“The dedicated transgender housing unit set up at the Cibola County Correctional Center in 2017 was plagued by alarming deficiencies in medical care, including ‘hundreds of unanswered requests for medical attention, poor quarantine procedures, and deficient treatment for mental illnesses and other chronic diseases,’ documented in federal inspections eventually obtained by Reuters,” the letter said.
That report detailed care so poor that detained immigrants were forced to pool their money together to buy medicine from the commissary. Facing public backlash over conditions, ICE in 2019 endeavored on a propaganda campaign depicting detained immigrants at the prison “smiling while reading or engaging in recreational activities, such as gardening and playing basketball,” Daily Dot reported at the time. But the fact is that ICE prisons are inherently threatening to human beings, especially when it comes to particularly vulnerable individuals.
“Immigration detention is notoriously dangerous and harmful for transgender immigrants, who are likely to be seeking asylum based on transphobic violence they have already faced, and because of such histories are likely to suffer from depression, post-traumatic stress disorder, and other mental health conditions,” the letter said. House investigations have previously found that ICE’s failure to provide adequate medical care to immigrants has led to numerous deaths, noting ICE and private contractors commonly demonstrated “an indifference to the mental and physical care of the migrants in their custody.”
“Transgender individuals also are more likely to require specialized medical care including hormone replacement therapy and HIV treatment,” the Quigley-led letter continued. “Furthermore, in 2017, a congressional inquiry revealed that LGBTQ people in ICE custody are 97 times more likely to be sexually victimized than non-LGBTQ people in detention.” Government documents obtained in 2019 have also revealed that ICE has intentionally tormented trans people with solitary confinement, which is torture.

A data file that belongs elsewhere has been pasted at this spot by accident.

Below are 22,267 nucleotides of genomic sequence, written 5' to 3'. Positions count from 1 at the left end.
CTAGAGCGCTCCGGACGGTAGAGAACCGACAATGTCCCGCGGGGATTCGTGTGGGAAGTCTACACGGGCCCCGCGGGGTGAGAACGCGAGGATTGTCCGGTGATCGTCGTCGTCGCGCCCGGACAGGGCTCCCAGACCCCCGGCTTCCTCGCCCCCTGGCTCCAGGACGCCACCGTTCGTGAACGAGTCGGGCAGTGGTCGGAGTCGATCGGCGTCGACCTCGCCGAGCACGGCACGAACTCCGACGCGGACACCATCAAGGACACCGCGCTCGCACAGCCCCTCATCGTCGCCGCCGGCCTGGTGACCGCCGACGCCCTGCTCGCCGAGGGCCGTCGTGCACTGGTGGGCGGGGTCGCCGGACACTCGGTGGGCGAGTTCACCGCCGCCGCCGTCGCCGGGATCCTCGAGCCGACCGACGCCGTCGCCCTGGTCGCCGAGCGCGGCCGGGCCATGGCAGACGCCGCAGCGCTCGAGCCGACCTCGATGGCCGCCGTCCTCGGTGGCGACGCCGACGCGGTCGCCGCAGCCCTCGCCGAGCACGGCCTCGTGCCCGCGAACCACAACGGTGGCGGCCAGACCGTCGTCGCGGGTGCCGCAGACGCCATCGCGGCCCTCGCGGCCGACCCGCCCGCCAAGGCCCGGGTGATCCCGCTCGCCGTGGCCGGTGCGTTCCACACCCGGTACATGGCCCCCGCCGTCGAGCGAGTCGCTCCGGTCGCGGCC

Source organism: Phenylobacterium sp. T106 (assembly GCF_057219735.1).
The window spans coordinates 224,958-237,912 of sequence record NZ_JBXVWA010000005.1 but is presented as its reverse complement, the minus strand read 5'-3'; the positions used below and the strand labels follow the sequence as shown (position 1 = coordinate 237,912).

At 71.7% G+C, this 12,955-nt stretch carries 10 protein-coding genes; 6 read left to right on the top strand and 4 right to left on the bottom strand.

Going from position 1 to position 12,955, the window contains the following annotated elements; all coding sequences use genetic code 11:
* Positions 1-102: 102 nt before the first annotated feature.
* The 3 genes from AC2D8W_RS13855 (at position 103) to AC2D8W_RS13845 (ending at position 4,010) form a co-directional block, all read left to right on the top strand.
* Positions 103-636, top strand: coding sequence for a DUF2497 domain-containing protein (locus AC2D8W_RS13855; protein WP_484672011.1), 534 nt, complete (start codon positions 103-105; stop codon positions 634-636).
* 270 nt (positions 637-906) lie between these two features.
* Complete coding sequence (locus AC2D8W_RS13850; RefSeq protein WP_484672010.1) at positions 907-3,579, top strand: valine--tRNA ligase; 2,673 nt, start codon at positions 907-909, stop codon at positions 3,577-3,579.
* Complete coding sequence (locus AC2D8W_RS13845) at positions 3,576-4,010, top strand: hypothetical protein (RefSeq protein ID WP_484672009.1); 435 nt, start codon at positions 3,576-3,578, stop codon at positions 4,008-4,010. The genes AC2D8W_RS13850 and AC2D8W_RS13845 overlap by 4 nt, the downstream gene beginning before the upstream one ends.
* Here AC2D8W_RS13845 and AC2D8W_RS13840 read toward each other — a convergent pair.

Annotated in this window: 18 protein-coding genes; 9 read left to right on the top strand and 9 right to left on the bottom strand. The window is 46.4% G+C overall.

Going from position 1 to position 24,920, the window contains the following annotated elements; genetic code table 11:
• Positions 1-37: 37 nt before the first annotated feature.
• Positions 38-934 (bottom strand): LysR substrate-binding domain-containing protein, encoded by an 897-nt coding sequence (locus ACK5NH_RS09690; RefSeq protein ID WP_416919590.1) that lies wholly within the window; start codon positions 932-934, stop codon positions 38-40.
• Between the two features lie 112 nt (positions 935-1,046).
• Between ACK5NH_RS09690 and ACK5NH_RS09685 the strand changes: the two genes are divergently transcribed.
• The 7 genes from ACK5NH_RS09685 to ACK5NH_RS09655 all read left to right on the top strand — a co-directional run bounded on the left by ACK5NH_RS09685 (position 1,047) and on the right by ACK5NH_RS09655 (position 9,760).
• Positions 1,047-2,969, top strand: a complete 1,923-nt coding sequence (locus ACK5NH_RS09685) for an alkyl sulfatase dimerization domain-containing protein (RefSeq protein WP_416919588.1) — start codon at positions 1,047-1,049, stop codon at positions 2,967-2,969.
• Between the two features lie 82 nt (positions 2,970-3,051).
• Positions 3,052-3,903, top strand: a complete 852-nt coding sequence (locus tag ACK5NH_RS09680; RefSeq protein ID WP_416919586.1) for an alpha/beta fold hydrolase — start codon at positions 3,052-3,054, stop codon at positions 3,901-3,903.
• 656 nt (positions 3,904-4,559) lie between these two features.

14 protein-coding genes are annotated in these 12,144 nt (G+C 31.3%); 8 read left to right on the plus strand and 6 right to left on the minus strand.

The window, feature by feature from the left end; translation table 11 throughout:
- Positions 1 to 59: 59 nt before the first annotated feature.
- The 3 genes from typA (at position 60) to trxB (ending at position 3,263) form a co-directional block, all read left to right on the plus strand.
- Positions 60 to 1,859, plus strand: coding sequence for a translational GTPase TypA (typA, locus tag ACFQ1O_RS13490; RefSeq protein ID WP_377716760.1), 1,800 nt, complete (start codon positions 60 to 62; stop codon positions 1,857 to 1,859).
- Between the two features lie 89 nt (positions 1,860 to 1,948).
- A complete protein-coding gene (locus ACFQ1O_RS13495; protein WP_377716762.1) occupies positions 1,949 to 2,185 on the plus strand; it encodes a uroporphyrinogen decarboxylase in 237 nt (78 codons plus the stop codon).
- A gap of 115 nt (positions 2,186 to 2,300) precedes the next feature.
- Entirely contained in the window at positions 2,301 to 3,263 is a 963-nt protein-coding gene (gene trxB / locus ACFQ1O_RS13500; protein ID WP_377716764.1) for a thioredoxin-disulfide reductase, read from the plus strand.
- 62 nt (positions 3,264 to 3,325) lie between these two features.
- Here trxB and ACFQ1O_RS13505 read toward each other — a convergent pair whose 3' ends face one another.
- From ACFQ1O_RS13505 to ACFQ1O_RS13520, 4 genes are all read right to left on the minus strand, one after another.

“Given ICE’s history on transgender detention, it’s clear that ICE is not fully capable of safely and humanely detaining transgender and HIV+ individuals,” legislators say, urging ICE to allow immigrants to pursue their cases in freedom (which has ICE every ability to do). ICE has also recently issued guidance limiting the detention of pregnant individuals.
“As these individuals face civil, and not criminal proceedings, alternatives to detention that protect the health and safety of these individuals is paramount,” legislators conclude. “We therefore write again today to urge ICE to ensure the release of all transgender people and people living with HIV currently in custody either on recognizance or under supervision, and to formally and publicly announce that ICE will no longer detain transgender individuals and people living with HIV, utilizing release into the community or alternative to detention programming instead.”
Quigley also led a letter last year calling on ICE to release vulnerable asylum-seekers amid the pandemic, writing that “[d]etaining LGBTQ asylum seekers, especially in the midst of a COVID-19 pandemic, is dangerous and irrational.” ICE instead refused to release larger numbers of immigrants, and was responsible for worsening the nation’s caseload by hundreds of thousands, an advocacy group found late last year.